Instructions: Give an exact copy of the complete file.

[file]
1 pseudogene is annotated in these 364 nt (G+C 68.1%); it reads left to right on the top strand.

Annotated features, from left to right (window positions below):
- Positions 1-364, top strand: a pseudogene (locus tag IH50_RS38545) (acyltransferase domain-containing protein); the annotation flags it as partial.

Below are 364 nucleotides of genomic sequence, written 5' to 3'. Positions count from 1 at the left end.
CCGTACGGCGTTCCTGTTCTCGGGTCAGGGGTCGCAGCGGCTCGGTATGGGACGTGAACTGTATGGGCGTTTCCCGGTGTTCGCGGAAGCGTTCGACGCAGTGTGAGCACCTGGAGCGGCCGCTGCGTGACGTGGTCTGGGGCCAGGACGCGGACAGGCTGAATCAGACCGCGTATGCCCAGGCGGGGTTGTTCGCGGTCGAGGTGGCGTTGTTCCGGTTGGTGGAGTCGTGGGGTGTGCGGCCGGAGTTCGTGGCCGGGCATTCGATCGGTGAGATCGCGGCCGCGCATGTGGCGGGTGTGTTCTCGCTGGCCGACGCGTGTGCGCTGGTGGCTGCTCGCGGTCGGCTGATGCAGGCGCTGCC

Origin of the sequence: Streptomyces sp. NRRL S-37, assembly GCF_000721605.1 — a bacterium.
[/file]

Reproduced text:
1 pseudogene is annotated in these 364 nt (G+C 68.1%); it reads left to right on the top strand.

Annotated features, from left to right (window positions below):
- Positions 1-364, top strand: a pseudogene (locus tag IH50_RS38545) (acyltransferase domain-containing protein); the annotation flags it as partial.

Below are 364 nucleotides of genomic sequence, written 5' to 3'. Positions count from 1 at the left end.
CCGTACGGCGTTCCTGTTCTCGGGTCAGGGGTCGCAGCGGCTCGGTATGGGACGTGAACTGTATGGGCGTTTCCCGGTGTTCGCGGAAGCGTTCGACGCAGTGTGAGCACCTGGAGCGGCCGCTGCGTGACGTGGTCTGGGGCCAGGACGCGGACAGGCTGAATCAGACCGCGTATGCCCAGGCGGGGTTGTTCGCGGTCGAGGTGGCGTTGTTCCGGTTGGTGGAGTCGTGGGGTGTGCGGCCGGAGTTCGTGGCCGGGCATTCGATCGGTGAGATCGCGGCCGCGCATGTGGCGGGTGTGTTCTCGCTGGCCGACGCGTGTGCGCTGGTGGCTGCTCGCGGTCGGCTGATGCAGGCGCTGCC

Origin of the sequence: Streptomyces sp. NRRL S-37, assembly GCF_000721605.1 — a bacterium.